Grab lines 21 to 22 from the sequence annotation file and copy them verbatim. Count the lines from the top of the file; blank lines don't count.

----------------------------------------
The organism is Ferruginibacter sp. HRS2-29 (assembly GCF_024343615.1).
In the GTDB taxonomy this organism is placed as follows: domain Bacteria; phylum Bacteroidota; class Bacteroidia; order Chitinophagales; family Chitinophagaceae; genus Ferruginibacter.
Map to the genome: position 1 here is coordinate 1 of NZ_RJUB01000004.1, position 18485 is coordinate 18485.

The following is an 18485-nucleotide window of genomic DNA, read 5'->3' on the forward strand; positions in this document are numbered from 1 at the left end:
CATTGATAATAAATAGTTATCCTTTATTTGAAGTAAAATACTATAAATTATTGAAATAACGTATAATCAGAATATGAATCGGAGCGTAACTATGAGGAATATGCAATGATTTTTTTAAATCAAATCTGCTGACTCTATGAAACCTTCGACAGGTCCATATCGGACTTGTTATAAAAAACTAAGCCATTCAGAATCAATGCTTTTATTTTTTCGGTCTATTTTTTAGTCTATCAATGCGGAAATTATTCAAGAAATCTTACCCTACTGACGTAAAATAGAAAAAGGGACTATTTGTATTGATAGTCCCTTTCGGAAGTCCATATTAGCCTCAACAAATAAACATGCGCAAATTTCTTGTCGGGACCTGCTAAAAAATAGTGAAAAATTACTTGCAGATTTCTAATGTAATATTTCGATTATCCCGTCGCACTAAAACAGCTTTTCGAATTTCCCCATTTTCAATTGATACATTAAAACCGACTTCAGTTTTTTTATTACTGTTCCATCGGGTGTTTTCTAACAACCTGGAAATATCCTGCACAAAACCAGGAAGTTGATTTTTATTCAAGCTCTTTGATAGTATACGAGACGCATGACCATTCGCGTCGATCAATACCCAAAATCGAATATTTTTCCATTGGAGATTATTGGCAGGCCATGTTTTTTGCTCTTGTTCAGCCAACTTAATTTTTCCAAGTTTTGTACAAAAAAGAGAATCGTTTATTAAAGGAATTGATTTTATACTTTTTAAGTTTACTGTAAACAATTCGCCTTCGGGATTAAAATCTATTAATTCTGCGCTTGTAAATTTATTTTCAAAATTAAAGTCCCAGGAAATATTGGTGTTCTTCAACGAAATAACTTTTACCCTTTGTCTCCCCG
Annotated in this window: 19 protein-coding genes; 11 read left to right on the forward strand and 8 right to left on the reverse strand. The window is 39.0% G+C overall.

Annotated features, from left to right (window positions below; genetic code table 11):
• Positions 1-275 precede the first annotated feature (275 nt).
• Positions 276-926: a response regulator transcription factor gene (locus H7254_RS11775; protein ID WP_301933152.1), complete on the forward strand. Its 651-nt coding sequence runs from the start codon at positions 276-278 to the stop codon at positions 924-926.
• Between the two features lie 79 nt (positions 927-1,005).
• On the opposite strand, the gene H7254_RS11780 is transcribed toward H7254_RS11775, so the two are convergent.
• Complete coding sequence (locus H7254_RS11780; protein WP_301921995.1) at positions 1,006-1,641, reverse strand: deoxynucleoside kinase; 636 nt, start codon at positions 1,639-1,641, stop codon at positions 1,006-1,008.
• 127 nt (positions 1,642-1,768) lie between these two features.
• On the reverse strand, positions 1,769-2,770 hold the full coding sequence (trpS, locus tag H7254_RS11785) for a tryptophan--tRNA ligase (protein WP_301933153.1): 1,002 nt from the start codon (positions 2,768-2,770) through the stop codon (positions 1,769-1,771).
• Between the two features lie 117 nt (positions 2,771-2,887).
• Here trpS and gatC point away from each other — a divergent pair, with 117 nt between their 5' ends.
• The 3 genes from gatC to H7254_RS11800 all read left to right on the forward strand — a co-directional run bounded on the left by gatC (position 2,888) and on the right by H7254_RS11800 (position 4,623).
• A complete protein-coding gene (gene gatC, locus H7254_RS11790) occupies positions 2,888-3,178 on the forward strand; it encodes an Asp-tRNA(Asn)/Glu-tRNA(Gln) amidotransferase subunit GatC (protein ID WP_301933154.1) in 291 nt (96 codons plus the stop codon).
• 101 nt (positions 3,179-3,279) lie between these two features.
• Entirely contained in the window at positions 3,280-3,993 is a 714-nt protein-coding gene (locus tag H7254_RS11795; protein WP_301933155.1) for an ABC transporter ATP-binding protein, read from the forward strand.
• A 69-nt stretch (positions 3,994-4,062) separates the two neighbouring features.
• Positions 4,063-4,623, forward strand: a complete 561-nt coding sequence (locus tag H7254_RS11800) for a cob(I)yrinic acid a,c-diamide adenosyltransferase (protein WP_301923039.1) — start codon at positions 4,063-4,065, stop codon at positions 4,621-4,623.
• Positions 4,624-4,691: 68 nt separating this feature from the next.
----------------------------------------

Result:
• A 69-nt stretch (positions 3,994-4,062) separates the two neighbouring features.
• Positions 4,063-4,623, forward strand: a complete 561-nt coding sequence (locus tag H7254_RS11800) for a cob(I)yrinic acid a,c-diamide adenosyltransferase (protein WP_301923039.1) — start codon at positions 4,063-4,065, stop codon at positions 4,621-4,623.